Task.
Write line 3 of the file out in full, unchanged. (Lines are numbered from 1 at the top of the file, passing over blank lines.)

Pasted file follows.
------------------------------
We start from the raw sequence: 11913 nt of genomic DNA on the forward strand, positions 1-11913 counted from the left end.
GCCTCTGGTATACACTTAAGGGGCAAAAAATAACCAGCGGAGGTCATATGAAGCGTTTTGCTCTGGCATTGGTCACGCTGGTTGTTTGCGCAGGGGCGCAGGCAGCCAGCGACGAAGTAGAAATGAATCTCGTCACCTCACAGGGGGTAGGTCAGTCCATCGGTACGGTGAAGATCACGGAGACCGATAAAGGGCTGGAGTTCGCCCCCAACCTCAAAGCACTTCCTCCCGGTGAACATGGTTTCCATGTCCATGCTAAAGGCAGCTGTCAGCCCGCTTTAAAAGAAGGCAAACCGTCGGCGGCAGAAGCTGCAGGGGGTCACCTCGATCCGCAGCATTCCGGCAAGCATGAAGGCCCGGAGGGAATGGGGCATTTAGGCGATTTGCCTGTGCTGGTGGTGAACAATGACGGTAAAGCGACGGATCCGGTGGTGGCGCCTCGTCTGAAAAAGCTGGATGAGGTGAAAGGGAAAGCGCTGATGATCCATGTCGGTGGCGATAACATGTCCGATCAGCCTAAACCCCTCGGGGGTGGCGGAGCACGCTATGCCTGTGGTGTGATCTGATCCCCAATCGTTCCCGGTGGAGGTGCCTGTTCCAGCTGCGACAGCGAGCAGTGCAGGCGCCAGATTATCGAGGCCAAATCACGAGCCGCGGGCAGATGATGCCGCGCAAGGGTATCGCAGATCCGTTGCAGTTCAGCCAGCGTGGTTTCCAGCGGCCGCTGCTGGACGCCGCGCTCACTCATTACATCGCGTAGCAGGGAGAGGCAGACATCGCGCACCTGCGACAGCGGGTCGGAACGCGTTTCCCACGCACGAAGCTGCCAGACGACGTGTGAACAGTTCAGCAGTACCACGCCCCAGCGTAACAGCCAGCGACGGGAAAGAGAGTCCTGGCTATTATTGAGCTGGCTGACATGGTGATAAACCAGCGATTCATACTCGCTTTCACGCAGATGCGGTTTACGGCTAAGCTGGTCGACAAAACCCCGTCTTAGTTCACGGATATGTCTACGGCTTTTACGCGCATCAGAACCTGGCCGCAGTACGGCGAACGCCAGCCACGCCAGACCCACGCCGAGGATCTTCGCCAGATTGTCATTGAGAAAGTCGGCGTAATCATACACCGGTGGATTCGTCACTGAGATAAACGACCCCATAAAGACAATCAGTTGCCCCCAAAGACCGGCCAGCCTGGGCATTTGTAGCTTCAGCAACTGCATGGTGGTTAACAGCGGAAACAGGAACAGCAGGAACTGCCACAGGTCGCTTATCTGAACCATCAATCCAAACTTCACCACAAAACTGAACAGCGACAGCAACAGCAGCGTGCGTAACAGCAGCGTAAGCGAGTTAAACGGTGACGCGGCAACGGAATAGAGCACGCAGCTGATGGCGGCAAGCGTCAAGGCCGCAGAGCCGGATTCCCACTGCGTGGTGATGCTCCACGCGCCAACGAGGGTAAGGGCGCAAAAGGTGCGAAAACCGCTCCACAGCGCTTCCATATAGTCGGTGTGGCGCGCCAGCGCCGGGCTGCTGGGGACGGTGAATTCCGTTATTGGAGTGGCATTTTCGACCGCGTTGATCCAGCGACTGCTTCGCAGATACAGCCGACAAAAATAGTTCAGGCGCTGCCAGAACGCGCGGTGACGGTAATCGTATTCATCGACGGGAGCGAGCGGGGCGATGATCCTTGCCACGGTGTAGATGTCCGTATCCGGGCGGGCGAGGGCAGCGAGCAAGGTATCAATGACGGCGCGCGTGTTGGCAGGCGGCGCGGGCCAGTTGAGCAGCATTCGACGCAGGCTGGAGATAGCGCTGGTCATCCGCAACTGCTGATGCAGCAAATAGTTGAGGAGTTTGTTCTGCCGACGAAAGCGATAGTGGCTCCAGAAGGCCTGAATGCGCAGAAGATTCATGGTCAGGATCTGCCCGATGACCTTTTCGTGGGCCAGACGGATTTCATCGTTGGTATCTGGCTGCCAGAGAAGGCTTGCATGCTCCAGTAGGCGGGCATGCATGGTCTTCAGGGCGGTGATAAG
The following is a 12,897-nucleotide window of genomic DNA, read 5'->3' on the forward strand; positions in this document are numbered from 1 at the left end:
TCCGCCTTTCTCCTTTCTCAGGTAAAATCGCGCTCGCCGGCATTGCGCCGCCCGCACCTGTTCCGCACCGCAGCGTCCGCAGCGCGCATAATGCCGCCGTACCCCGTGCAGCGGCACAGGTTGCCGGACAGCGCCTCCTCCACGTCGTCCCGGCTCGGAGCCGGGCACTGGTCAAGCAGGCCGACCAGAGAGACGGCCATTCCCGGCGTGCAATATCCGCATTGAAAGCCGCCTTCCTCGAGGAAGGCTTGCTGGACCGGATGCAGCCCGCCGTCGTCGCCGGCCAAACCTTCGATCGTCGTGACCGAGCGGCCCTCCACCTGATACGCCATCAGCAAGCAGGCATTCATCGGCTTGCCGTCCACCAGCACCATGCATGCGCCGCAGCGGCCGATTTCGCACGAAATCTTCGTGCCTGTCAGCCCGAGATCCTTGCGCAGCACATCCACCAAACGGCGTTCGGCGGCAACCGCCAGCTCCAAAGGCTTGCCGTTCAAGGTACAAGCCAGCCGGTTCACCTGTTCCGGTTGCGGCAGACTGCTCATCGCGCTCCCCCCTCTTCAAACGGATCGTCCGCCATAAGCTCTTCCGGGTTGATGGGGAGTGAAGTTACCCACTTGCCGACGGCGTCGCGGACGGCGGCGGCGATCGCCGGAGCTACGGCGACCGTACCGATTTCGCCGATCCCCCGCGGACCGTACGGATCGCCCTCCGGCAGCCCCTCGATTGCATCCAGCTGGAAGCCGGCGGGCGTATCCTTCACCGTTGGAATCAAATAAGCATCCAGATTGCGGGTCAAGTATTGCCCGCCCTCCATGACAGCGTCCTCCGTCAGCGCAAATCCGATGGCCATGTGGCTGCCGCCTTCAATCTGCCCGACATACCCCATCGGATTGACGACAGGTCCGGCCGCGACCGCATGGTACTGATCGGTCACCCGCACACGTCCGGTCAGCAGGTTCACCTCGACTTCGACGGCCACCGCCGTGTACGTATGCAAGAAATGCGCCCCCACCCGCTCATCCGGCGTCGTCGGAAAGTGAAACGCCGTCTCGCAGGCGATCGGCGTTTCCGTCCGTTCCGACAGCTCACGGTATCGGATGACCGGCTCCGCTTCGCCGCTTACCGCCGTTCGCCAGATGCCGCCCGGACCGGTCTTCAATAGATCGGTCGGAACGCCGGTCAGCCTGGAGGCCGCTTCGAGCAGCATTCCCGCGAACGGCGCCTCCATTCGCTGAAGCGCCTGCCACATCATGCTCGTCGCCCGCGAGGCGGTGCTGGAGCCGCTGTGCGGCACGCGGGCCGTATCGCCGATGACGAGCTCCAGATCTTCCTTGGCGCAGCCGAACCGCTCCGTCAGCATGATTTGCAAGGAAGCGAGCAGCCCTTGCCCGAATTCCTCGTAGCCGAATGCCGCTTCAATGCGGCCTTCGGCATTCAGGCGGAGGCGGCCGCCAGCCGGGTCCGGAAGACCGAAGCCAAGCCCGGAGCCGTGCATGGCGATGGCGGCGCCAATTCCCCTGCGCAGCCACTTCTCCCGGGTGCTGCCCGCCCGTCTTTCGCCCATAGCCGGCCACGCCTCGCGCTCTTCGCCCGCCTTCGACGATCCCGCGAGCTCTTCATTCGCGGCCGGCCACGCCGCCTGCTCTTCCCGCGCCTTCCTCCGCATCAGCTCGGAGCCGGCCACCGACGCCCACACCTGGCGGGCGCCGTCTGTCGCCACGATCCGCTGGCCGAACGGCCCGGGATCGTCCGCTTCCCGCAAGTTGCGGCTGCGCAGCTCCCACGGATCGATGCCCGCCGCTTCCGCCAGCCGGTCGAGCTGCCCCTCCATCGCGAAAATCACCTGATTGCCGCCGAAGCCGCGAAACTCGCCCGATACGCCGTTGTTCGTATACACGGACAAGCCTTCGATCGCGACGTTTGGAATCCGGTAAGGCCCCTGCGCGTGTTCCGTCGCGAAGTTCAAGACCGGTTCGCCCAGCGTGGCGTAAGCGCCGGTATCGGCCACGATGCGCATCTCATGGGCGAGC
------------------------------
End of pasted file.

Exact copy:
The following is a 12,897-nucleotide window of genomic DNA, read 5'->3' on the forward strand; positions in this document are numbered from 1 at the left end: